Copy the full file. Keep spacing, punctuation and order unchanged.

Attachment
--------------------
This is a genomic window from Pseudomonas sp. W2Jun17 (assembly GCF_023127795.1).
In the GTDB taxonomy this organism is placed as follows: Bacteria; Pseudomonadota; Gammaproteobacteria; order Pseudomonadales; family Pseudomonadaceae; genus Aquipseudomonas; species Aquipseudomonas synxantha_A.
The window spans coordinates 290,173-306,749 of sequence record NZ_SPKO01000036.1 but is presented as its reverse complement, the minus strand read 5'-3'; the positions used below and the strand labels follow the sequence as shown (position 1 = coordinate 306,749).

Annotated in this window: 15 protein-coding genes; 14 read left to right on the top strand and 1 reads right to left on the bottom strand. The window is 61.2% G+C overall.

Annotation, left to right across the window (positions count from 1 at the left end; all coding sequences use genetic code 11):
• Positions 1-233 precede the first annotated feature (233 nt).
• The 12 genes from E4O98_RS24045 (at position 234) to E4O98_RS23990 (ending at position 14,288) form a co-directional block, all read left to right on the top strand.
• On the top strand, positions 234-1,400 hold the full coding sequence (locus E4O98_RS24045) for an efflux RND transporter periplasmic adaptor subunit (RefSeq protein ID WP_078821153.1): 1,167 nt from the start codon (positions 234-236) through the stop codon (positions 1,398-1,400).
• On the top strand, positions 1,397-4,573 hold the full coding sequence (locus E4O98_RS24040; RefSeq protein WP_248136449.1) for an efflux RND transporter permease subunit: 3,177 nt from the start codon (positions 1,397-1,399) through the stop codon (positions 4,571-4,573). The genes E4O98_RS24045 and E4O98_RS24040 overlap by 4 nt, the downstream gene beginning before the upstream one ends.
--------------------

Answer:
This is a genomic window from Pseudomonas sp. W2Jun17 (assembly GCF_023127795.1).
In the GTDB taxonomy this organism is placed as follows: Bacteria; Pseudomonadota; Gammaproteobacteria; order Pseudomonadales; family Pseudomonadaceae; genus Aquipseudomonas; species Aquipseudomonas synxantha_A.
The window spans coordinates 290,173-306,749 of sequence record NZ_SPKO01000036.1 but is presented as its reverse complement, the minus strand read 5'-3'; the positions used below and the strand labels follow the sequence as shown (position 1 = coordinate 306,749).

Annotated in this window: 15 protein-coding genes; 14 read left to right on the top strand and 1 reads right to left on the bottom strand. The window is 61.2% G+C overall.

Annotation, left to right across the window (positions count from 1 at the left end; all coding sequences use genetic code 11):
• Positions 1-233 precede the first annotated feature (233 nt).
• The 12 genes from E4O98_RS24045 (at position 234) to E4O98_RS23990 (ending at position 14,288) form a co-directional block, all read left to right on the top strand.
• On the top strand, positions 234-1,400 hold the full coding sequence (locus E4O98_RS24045) for an efflux RND transporter periplasmic adaptor subunit (RefSeq protein ID WP_078821153.1): 1,167 nt from the start codon (positions 234-236) through the stop codon (positions 1,398-1,400).
• On the top strand, positions 1,397-4,573 hold the full coding sequence (locus E4O98_RS24040; RefSeq protein WP_248136449.1) for an efflux RND transporter permease subunit: 3,177 nt from the start codon (positions 1,397-1,399) through the stop codon (positions 4,571-4,573). The genes E4O98_RS24045 and E4O98_RS24040 overlap by 4 nt, the downstream gene beginning before the upstream one ends.